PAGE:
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Biden sign-off on Willow drill deal marks detour from climate goals

Bending to the economic interest in exploiting Alaska's petroleum-rich North Slope, the move undercuts a Biden campaign promise to stop new oil drilling on federal lands.

WASHINGTON (CN) — The largest proposed oil drilling on U.S. public land in decades, an expansive project in Alaska’s northern reaches, won federal approval Monday, bringing the Biden administration a rare round of applause from right-wing members of Congress.

Bureau of Land Management officials signed off on the ConocoPhillips drilling operation known as the Willow project in a 124-page record of decision. Three out of five proposed drilling sites have been approved on the National Petroleum Reserve, federal land that sits atop hundreds of millions of barrels of oil reserves spans some 23 million acres along Alaska’s northern coast.

Delegates to Congress from the Last Frontier applauded the decision.

“Willow is finally reapproved, and we can almost literally feel Alaska’s future brightening because of it,” Republican Senator Lisa Murkowski said. “After years of relentless advocacy, we are now on the cusp of creating thousands of new jobs, generating billions of dollars in new revenues, improving quality of life on the North Slope and across our state, and adding vital energy to … fuel the nation and the world.”

Senator Dan Sullivan called the Willow project a critically important one for Alaska’s economy. “This decision is also crucial for our national security and environment," he said in a statement. "Producing much-needed American energy in Alaska with the world’s highest environmental standards and lowest emissions enhances the global environment.”

Alaska’s lone Democratic representative offered the Biden administration plaudits as well.

“Today, the people of Alaska were heard,” Congresswoman Mary Peltola said. “I would like to thank the president and his administration for listening to the voices of Alaskans when it mattered most.”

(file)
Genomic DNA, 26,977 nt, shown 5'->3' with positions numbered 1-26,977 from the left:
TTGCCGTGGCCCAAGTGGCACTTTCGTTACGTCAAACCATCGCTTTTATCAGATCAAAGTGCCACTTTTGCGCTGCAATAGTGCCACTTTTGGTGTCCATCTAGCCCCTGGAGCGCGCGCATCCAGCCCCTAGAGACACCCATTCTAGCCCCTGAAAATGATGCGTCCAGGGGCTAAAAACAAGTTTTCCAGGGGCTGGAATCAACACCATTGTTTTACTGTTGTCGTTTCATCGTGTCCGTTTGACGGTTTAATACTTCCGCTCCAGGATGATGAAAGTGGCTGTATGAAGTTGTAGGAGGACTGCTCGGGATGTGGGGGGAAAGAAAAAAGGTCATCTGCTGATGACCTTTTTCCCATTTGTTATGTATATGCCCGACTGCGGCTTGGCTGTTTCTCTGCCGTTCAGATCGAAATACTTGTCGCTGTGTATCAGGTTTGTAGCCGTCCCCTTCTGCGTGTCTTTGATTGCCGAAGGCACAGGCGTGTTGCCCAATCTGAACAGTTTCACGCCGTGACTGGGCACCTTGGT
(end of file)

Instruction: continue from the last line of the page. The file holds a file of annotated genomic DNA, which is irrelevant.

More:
Another Democrat, Senator Joe Manchin of West Virginia, who chairs the upper chamber’s energy and natural resources committee, framed the Willow project's approval as a much-needed buttress for U.S. energy security.

Other members of the president’s party were less supportive, however, slamming what they call a setback for the planet.

“The Biden administration has committed to fighting climate change and advancing environmental justice — today’s decision to approve the Willow project fails to live up to those promises,” a coalition of Democratic lawmakers including Representative Alexandria Ocasio-Cortez and Senator Ed Markey said in a joint statement Monday.

They point to estimates that the Willow project could produce up to 287 million tons of carbon dioxide.

The Interior Department sought to frame its decision meanwhile as a compromise on what could have been a larger drilling project. By rejecting two of the five sites that ConocoPhillips had proposed, the government says it reduced the effort’s total footprint by 40% and lessened its overall harm to the environment.

One day before announcing the approval for the Willow project, the Biden administration set out to designate around 13 million acres of the National Petroleum Reserve as off-limits for oil and natural gas extraction. Separately, the White House is readying to issue an order that would protect around 2.8 million acres of Arctic Ocean.

While applauding these moves, Ocasio-Cortez, Markey and Representatives Raul Grijalva and Jared Huffman were critical of the administration for talking out of both sides of its mouth.

“Split decisions in the face of the climate crisis are not good enough,” the lawmakers said. “This administration clearly knows what the path to a cleaner and more just future looks like — we wish they hadn’t chosen to stray so far from that path with today’s Willow decision. The only acceptable Willow project is no Willow project.”

The Willow project first got the green light in 2020 under then-President Donald Trump, but a federal judge in Alaska had vacated that decision for failure by regulators to take appropriate environmental considerations.

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